Molotov Mitchell is still trying to spin away his hatred of gays.
Reading a letter from a critic who reminded him of his tacit endorsement of a proposed anti-gay law Uganda that permitted the execution of people for committing homosexual acts, Molotov responded in an Oct. 2 WND video:
Fact: Molotov Mitchell has never called for the execution of "the gay" in Uganda. Years ago, in an episode of "For the Record," I defended Ugandans' right to make their own laws concerning homosexuality. In the video, I referenced Uganda's cultural and historical sensitivity, and applauded their willingness to stand up to the mounting pressure of European political correctness. And as a Ron Paul, freedom-loving conservative, I thought and still think that white people in America should stop trying to control black people's lives in Africa. If Ugandans wants to ban homosexuality, as a white American, frankly it is none of my business.
And for taking that radical libertarian position, liberals still sling mud at me, calling me a hatemonger, a Nazi, a guy who wants to kill all "the gay." These people clearly have no idea what a real Nazi or a real hatemonger looks like.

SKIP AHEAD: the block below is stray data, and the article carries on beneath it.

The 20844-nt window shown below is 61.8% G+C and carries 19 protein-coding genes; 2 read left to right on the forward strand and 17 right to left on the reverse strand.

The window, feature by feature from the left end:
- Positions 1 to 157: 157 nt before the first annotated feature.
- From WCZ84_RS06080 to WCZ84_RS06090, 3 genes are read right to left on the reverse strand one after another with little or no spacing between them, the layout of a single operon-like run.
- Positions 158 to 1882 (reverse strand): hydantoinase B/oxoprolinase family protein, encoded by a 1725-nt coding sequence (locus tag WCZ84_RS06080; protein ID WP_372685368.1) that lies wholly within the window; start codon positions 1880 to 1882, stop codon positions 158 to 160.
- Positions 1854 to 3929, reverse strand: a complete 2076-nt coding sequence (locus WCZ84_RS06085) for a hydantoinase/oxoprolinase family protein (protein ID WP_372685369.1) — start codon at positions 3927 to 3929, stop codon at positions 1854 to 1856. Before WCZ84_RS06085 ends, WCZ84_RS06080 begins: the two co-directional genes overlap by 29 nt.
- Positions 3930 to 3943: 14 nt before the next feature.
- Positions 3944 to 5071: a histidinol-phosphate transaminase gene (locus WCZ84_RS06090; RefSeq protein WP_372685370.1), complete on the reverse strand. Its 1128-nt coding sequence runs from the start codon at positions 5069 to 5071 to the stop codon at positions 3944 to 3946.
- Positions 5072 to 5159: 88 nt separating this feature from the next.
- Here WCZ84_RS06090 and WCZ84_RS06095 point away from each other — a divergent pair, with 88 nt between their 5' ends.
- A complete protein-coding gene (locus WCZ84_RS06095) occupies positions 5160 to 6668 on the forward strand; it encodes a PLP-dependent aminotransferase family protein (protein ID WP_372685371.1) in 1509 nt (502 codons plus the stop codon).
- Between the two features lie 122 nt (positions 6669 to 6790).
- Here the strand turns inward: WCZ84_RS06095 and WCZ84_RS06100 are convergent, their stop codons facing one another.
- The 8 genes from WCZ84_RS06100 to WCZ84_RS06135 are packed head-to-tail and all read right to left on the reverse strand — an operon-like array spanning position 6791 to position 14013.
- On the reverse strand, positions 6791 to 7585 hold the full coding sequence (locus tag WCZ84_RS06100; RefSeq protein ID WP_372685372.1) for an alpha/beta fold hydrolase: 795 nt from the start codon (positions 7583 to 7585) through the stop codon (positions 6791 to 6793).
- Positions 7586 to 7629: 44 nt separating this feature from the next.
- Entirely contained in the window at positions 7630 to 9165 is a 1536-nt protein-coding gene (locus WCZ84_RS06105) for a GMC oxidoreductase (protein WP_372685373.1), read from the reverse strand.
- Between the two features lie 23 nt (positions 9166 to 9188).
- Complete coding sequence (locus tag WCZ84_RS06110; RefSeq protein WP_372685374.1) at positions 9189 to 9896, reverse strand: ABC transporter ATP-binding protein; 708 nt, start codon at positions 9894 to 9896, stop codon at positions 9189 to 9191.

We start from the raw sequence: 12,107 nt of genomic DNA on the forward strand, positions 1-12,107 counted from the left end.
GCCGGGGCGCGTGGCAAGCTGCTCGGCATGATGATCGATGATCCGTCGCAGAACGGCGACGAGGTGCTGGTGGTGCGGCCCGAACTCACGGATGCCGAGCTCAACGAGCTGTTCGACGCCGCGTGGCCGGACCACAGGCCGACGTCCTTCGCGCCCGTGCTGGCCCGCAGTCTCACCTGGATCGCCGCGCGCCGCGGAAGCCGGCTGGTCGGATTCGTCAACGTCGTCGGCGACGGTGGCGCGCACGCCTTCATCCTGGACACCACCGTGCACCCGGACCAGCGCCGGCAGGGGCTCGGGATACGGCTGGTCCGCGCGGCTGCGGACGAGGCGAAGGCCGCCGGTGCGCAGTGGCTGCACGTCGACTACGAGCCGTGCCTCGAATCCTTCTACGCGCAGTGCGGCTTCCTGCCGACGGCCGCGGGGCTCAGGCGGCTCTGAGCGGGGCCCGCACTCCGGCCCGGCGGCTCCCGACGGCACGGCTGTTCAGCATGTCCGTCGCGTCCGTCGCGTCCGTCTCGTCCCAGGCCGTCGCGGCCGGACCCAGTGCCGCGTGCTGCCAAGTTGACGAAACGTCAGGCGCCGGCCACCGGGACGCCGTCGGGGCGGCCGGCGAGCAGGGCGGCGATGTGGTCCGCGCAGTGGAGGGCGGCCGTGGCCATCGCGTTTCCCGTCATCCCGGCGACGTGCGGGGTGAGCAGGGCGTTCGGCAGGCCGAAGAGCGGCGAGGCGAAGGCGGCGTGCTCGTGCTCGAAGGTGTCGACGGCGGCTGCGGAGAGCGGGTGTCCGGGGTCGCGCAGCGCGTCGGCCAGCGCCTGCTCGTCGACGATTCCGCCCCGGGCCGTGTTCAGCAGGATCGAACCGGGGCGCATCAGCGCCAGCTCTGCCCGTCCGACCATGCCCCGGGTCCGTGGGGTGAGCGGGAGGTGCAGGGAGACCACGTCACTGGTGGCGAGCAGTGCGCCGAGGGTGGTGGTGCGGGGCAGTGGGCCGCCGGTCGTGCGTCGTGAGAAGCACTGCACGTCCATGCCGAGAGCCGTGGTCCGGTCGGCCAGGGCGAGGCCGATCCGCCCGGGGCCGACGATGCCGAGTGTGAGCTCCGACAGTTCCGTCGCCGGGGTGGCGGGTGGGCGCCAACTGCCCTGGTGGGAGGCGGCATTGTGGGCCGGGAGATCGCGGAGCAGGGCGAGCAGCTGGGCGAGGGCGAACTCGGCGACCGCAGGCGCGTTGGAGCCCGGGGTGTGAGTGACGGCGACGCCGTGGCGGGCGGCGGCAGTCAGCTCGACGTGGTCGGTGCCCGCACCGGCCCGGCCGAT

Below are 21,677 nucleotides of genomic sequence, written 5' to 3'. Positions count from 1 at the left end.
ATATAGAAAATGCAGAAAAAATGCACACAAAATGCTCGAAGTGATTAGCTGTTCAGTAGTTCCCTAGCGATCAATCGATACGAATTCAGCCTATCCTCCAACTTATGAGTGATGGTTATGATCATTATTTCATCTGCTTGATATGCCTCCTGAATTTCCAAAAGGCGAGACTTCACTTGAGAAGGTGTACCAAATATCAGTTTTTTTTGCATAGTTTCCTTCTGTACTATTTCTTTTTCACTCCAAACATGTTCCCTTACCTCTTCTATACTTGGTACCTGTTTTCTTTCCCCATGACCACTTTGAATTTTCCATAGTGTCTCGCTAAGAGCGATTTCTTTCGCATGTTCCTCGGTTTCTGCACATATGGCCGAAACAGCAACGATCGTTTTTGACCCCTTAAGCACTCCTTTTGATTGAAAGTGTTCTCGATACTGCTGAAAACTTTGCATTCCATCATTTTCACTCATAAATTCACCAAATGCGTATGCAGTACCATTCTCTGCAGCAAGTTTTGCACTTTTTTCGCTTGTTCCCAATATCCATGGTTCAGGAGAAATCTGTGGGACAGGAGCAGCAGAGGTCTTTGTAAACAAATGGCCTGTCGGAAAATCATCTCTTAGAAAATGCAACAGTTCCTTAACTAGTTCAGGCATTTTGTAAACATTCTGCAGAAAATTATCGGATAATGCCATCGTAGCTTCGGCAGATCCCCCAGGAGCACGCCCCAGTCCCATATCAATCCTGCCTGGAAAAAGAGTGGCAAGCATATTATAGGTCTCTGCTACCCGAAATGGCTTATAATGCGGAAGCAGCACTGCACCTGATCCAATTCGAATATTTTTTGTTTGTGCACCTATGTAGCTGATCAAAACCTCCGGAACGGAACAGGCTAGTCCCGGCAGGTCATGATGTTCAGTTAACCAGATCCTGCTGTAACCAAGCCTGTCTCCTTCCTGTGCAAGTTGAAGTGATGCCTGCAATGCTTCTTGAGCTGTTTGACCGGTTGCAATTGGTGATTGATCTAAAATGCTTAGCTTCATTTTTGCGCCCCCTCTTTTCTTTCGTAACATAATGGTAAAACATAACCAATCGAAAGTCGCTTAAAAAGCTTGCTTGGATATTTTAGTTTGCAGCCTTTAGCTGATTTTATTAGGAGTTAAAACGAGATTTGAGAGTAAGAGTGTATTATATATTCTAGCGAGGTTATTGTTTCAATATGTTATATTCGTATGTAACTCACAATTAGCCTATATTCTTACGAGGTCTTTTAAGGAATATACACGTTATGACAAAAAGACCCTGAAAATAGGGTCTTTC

He then dismissed his critics as "limp-wristed American liberals," concluding, "I may not want to hold hands with you, but I'm one of the best friends you've got."
Let's go back and look at what Mitchell actually said in that 2009 video. As we noted at the time, Mitchell justified the proposed Uganda law by claiming that "our founding fathers also made homosexuality a capital offense" adding that "don't think that our founding fathers wouldn't support this legislation all the way." Mitchell falsely claimed that Ugandans "don't want to kill the homosexuals" -- even though the proposed law at that time would have permitted exactly that. Mitchell also declared that "If gay Ugandans don't like the law, they are more than free to leave," ignoring the fact that the law also could be applied to Ugandans living outside the country, even in countries where homosexuality is legal.
Would Molotov be so vociferously defending Uganda's "right to make their own laws" and their "cultural and historical sensitivity" if it involved a law that permitted killing Christians? Doubtful. And if Molotov wanted to back up his statement that "white people in America should stop trying to control black people's lives in Africa," shouldn't he be criticizing people like white Americans like Scott Lively, who reportedly played a role in inspiring the law?
Ol' Molotov 's history shows that he believes that the execution of gays is perfectly acceptable to him. He's a self-proclaimed "zealot" -- even has the word tattooed on his arm -- and has stated that he favors the "abolition of homosexuality."
Molotov's claim that he is the gays' "best friend" rings as hollow as his "some of my best friends are gay" video that he produced in response to his original defense of Uganda's proposed law. Anyone who so eagerly invokes anti-gay smears as "limp-wristed" is no friend of gays -- or anyone, really.